We note that petitioner does not contest the amount of the deficiency for 1988. He presents only his argument that he was incarcerated when the return was due and that accordingly, he should not be liable for the additions to tax or interest accruing during the period of his incarceration.
Respondent asserted an addition to tax for the failure of petitioner to file a return for 1988. Petitioner's only defense in this regard is that he was in jail. We have consistently held that the mere fact of incarceration, standing alone, does not serve to excuse a failure to file a Federal income tax return. Llorente v. Commissioner [Dec. 36,955], 74 T.C. 260 (1980), affd. in part, revd. in part on other grounds [81-1 USTC ╤ 9446] 649 F.2d 152 (2d Cir. 1981); Jones v. Commissioner [Dec. 44,977(M)], T.C. Memo. 1988-373, affd. and revd. on other grounds [90-1 USTC ╤ 50,280] 903 F.2d 1301 (10th Cir. 1990); Krause v. Commissioner [Dec. 47,115(M)], T.C. Memo. 1991-13.
Respondent also asserted an addition to tax for negligence under section 6653(a)(1). We have held that the late filing of a return constitutes negligence within the meaning of that section, since it automatically results in an underpayment of the correct tax and is contrary to what a reasonable and ordinarily prudent person would do under the circumstances. See Emmons v. Commissioner [Dec. 45,490], 92 T.C. 342, 348-351 (1989), affd. [90-1 USTC ╤ 50,217] 898 F.2d 50 (5th Cir. 1990). Here, petitioner failed to file his return and has provided no satisfactory explanation for such failure. Accordingly, it is clear that there is no question of fact about petitioner's negligence, and he is liable for the additions to tax for negligence determined by respondent.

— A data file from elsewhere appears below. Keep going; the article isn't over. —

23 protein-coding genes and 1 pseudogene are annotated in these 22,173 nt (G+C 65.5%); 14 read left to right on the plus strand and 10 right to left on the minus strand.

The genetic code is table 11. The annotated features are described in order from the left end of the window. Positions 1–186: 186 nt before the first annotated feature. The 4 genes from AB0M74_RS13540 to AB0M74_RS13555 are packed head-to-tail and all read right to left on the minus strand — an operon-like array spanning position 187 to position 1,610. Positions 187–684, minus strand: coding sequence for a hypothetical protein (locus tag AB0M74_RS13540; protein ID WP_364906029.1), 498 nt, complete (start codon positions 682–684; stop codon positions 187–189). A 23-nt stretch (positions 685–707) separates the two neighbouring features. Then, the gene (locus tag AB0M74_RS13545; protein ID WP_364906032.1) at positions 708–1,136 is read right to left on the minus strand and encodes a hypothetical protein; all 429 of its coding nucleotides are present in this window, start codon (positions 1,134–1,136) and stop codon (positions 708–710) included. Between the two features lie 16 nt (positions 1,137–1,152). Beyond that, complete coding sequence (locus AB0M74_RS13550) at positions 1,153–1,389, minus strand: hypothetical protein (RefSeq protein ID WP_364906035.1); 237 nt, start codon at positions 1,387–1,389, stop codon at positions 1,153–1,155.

Petitioner does not allege that he made any estimated tax payments regarding his 1988 taxes. Thus, there is no factual or legal issue regarding his liability for the addition to tax under section 6654(a).
Lastly, petitioner asks this Court to excuse him from the payment of interest during the period of his incarceration, which might last as long as 19 years. It is clear that this Court does not have jurisdiction over the interest issue in this context. See, e.g., Standard Oil Co. v. McMahon [57-1 USTC ╤ 9630], 244 F.2d 11, 13-14 (2d Cir. 1957); Commissioner v. Kilpatrick's Estate [44-1 USTC ╤ 9208], 140 F.2d 887, 888-889 (6th Cir. 1944); LTV Corp. v. Commissioner [Dec. 33,334], 64 T.C. 589, 597 (1975); Hudgins v. Commissioner [Dec. 30,474], 55 T.C. 534, 538 (1970); Estate of Shedd v. Commissioner [Dec. 25,153], 37 T.C. 394, 399 (1961), affd. [63-2 USTC ╤ 12,162] 320 F.2d 638 (9th Cir. 1963); Chapman v. Commissioner [Dec. 17,654], 14 T.C. 943, 946-947 (1950), affd. per curiam [51-2 USTC ╤ 9471] 191 F.2d 816 (9th Cir. 1951); Benson v. Commissioner [Dec. 42,545(M)], T.C. Memo. 1985-615; Rodgers v. Commissioner [Dec. 39,402(M)], T.C. Memo. 1982-581.
If petitioner is, in effect, requesting that this Court abate interest under the provisions of section 6404(e), we have previously held that we have no jurisdiction to address petitioner's claim. Marine v. Commissioner [Dec. 45,686], 92 T.C. 958, 994 (1989), affd. without published opinion 921 F.2d 280 (9th Cir. 1991); 508 Clinton Street Corp. v. Commissioner [Dec. 44,139], 89 T.C. 352 (1987).
There are no genuine issues of fact and law in this matter; accordingly, it is appropriate to grant respondent's motion for summary judgment.
Respondent's motion for summary judgment will be granted and decision will be entered for respondent.